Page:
Our Vision is nothing less than a clean and healthy Lake Hiawatha supportive of a thriving ecosystem and community

Our Mission is to revive the health of Lake Hiawatha
by inspiring policy action and fostering community ownership

Get Involved Sign Our Petition

Friends of Lake Hiawatha

is dedicated to improving the quality of Lake Hiawatha through community engagement, educational outreach, and good governance through effective partnerships with other organizations and public officials.

Lake Hiawatha History

Prior to 1854, the land that encompasses present day Lake Hiawatha, the Chain of Lakes, and the confluence of the Mississippi and Minnesota Rivers, was the spiritual center and home of the Dakota Sioux tribe. The community settled on the shores of Bde Maka Ska (formerly known as Lake Calhoun) and actively foraged, farmed, and hunted for survival. Plant species that they foraged include: blueberries, wild spikenard, wild turnips, spatterdock root, water lily, wild rice, acorns, and bittersweet vine.

They farmed very selectively using a no till, no drill method. Natural land cover was comprised of oak, elm, basswood, ash, and maple trees with oak openings and barrens. With European and French Canadian expansion into Minnesota the Dakota became involved in the fur trade, primarily harvesting muskrat and beaver pelts.

In 1854, the land was surveyed by the Federal Bureau of Land Management and the names of European landowners appear on the parcels adjacent to the Lake. The City of Minneapolis was established in 1856 and Minnesota became a State on May 11, 1858. The Dakota War took place in 1862 and in 1863 an act of the United States Congress expelled the Dakota from Minnesota. They were relocated in Nebraska and South Dakota.

By 1867, Minneapolis achieved final incorporation. As the City developed so did the need for land planning and a board of 12 park commissioners was appointed in 1883. Horace Cleveland, a landscape architect, is hired and proposes a vast park system that encompasses the Chain of Lakes including Minnehaha Creek and the Mississippi River. Lakes Calhoun, Harriet, and Isles are named. Present day Lakes Hiawatha and Nokomis were renamed from Rice Lake and Mother Lake. The name Hiawatha is a reference to the great Iroquois chief immortalized in Henry Wadsworth Longfellow’s poem “The Song of Hiawatha”.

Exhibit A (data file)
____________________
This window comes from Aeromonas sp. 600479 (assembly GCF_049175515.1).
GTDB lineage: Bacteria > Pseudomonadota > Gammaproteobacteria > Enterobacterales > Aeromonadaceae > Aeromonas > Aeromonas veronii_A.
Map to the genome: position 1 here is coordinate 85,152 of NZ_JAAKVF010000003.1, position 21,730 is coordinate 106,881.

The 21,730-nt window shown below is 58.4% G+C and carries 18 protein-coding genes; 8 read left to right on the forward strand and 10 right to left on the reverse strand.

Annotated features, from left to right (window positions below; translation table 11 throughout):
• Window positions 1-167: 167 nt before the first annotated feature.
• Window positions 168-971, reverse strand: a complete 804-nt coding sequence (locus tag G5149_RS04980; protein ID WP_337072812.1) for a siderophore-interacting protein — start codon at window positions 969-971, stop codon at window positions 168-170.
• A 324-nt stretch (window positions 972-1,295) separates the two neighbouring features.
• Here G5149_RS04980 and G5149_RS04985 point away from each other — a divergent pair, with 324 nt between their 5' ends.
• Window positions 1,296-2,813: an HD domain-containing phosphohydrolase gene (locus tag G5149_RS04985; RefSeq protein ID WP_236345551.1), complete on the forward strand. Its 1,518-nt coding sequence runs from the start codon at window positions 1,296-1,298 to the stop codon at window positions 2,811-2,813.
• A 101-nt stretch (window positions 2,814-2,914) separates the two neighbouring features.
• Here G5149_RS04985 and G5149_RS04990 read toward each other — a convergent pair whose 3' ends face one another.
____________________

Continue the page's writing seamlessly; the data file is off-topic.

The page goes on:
Although the shoreline of Lake Hiawatha has been altered over time Cleveland’s vision of a series of open green spaces connecting the urban areas of Minneapolis remains. Tiny vestiges of the open oak barren forest remain and the Dakota have made a return to heal the landscape.

Minneapolis’ diverse community of today has come together to create a clean Lake Hiawatha.

Storm Sewers Dump into Lake

The storm sewers from many miles of streets in South Minneapolis are draining pollution and trash directly into Lake Hiawatha. Please sign this petition to persuade the organizations involved to collaborate in creating an effective system of mitigation in order to clean up the pollutants before they enter the lake. Sign the petition here…

Pumping Water at Lake Hiawatha

The Minneapolis Park and Recreation Board had been pumping far more water out of stormwater ponds into the lake than allowed by its state permit allowing it to pump water to sprinkle the course. The Minneapolis Park Board now is working with the city and Minnehaha Creek Watershed District to explore options for the now that it has been decided to turn off the pumps… Read more…

Trash accumulates

103 bags of garbage were cleaned from Lake Hiawatha in 2015. Items from a sample collection were identified, sorted and counted. The sample collection was removed from the entire circumference of the Lake. The artifacts were extracted from shallow water and the shore. Read more…

Minnehaha Creek Clean-Up

Celebrating 10 years of cleaning the creek with headquarters at Lake Hiawatha Park. Read more…

Research and Writing Credit: Annette Walby

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Current News

1 week 3 days ago

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1 week 3 days ago

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1 week 4 days ago

Help us plan our spring clean ups at our
Friends of Lake Hiawatha – February Meet Up
Wednesday Feb 21 7pm to 8:00pm at the
Standish-Ericsson Neighborhood Association
4557 34th Ave S Minneapolis MN 55406

THANKS for helping us clean up Lake Hiawatha by sending our sample email comment to the MPCA to reduce trash in waterways this week by . this Fri Feb 9 4:30 p.m

THANKS! Sean C., Roxanne S., Sean G., Penny F. Reni K., Ryan S., Friends of Lake Hiawatha Action Teams and Leaders

1 week 4 days ago

THANKS for helping us clean up Lake Hiawatha by sending our sample email comment to the MPCA by this Fri Feb 9 4:30pm to reduce trash in waterways. See our sample message here http://friendsoflakehiawatha.org/action-alert-send-comments-to-mpca/

And mark your calendar to join us in 2 weeks to help us plan our spring clean ups at our
Friends of Lake Hiawatha – February Meet Up
Wednesday Feb 21 7pm to 8:00pm at the
Standish-Ericsson Neighborhood Association
4557 34th Ave S Minneapolis MN 55406

THANKS! Sean C., Roxanne S., Sean G., Penny F. Reni K., Ryan S., Sheils W. and more!